Young Lynda Carter: 1970s Through Today

By | January 24, 2019

test article image
Lynda Carter and Lyle Waggoner in a publicity photo for the pilot of 'The New Original Wonder Woman.' Photo by Walt Disney Television via Getty Images Photo Archives/Walt Disney Television via Getty Images

Famed as the 1970s TV incarnation of Wonder Woman, young Lynda Carter became the feminine ideal for the three seasons (1976-1979) her show aired. As TV's first female superhero, she was an inspiration to women and girls, while her beauty-queen looks (she'd been Miss World USA) and snug star-spangled costume kept teenage boys and their fathers tuning in. This combination of strength, bravery and sex appeal made Lynda Carter's Wonder Woman the definitive screen version of the character. Consider Gal Gadot, Wonder Woman in the DC superhero films being produced today (notably Wonder Woman and Justice League) -- she plays a stunning, strong, and funny Wonder Woman. Young Gal Gadot is a wonderful Wonder Woman -- but she'll never be a young Lynda Carter. Carter will forever own the character, much like the late Christopher Reeve will always be the Man of Steel for those of us who can recall seeing his Superman films in the movie theater.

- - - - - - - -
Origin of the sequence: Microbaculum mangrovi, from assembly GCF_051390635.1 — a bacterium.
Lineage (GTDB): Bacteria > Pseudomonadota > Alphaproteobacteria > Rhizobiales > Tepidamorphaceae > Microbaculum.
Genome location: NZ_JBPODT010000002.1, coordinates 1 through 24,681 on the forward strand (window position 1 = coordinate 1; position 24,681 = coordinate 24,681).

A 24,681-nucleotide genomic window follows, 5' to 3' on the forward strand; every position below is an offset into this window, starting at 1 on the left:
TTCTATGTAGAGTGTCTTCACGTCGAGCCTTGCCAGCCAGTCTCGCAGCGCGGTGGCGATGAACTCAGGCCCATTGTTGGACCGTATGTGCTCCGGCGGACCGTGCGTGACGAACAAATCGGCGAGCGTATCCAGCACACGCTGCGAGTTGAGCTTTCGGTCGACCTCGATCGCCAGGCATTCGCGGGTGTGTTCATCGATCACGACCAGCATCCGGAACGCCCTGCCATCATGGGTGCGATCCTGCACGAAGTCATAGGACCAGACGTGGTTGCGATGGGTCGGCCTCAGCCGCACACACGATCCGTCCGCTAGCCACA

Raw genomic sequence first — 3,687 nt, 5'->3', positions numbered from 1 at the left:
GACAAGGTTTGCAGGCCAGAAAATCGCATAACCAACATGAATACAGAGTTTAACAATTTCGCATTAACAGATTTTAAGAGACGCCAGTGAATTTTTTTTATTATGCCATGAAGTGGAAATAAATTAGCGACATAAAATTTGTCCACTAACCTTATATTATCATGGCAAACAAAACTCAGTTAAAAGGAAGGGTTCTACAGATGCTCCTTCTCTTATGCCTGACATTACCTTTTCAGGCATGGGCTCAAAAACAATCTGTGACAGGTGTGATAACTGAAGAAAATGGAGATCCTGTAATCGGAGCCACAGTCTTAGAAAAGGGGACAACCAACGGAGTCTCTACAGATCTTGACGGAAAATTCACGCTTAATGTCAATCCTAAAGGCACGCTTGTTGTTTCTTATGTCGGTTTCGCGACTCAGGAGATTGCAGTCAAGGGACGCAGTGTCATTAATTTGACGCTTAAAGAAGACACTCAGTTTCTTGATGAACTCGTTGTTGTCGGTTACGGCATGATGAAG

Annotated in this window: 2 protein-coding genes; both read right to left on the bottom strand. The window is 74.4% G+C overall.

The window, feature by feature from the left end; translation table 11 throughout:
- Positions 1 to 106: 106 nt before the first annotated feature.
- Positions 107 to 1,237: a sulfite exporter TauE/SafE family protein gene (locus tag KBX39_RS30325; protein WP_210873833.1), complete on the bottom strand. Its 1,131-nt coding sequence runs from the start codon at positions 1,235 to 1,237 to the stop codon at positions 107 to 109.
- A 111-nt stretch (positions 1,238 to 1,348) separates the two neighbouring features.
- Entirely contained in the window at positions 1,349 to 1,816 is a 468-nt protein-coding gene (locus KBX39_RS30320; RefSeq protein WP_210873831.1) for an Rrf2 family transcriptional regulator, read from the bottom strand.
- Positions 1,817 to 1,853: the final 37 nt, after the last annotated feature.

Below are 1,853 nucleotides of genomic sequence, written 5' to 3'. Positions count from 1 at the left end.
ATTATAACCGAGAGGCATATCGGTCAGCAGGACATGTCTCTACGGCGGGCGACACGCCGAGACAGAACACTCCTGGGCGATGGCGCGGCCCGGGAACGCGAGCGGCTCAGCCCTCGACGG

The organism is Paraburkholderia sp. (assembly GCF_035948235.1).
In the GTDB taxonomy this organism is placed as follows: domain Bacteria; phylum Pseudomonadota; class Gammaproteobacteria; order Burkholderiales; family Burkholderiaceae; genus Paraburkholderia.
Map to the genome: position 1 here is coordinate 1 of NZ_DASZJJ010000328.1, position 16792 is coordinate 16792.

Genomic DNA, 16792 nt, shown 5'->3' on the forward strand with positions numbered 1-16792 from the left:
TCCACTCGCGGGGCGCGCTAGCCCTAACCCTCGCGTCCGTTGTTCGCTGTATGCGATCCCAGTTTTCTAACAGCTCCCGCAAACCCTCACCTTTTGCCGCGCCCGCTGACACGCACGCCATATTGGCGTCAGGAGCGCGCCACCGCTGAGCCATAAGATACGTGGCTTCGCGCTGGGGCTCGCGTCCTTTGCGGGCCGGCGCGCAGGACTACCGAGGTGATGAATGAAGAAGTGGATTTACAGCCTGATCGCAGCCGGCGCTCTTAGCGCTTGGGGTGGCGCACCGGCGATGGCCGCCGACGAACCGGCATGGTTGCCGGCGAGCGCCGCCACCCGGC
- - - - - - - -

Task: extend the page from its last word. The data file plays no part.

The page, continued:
Although Carter later claimed that she landed the role of the legendary girl-power superhero in part because she looked like the comic book drawings of her, she lit up the small screen with her beauty, figure, youth, and her portrayal of the demure Diana Prince. 

When the show ended in 1979, some worried that such massive success in her youth might limit her prospects -- would Lynda Carter would be so closely linked with Wonder Woman that she wouldn't be given the chance to play other roles? But Lynda Carter showed them that there was life after Wonder Woman and that her sexy star was not going to fade. 

The Belly Button Poster

test article image
Source: (

Thanks to Wonder Woman, Lynda Carter was already every schoolboy’s dream girl. Then she posed for a 1978 poster, wearing a tied-off shirt that bared her toned midriff. Known as the “belly button poster,” it was a hot seller, and in the late '70s and early '80s, there was a lot of competition -- from familiar TV vixens like Farrah Fawcett, Loni Anderson, and Catherine Bach.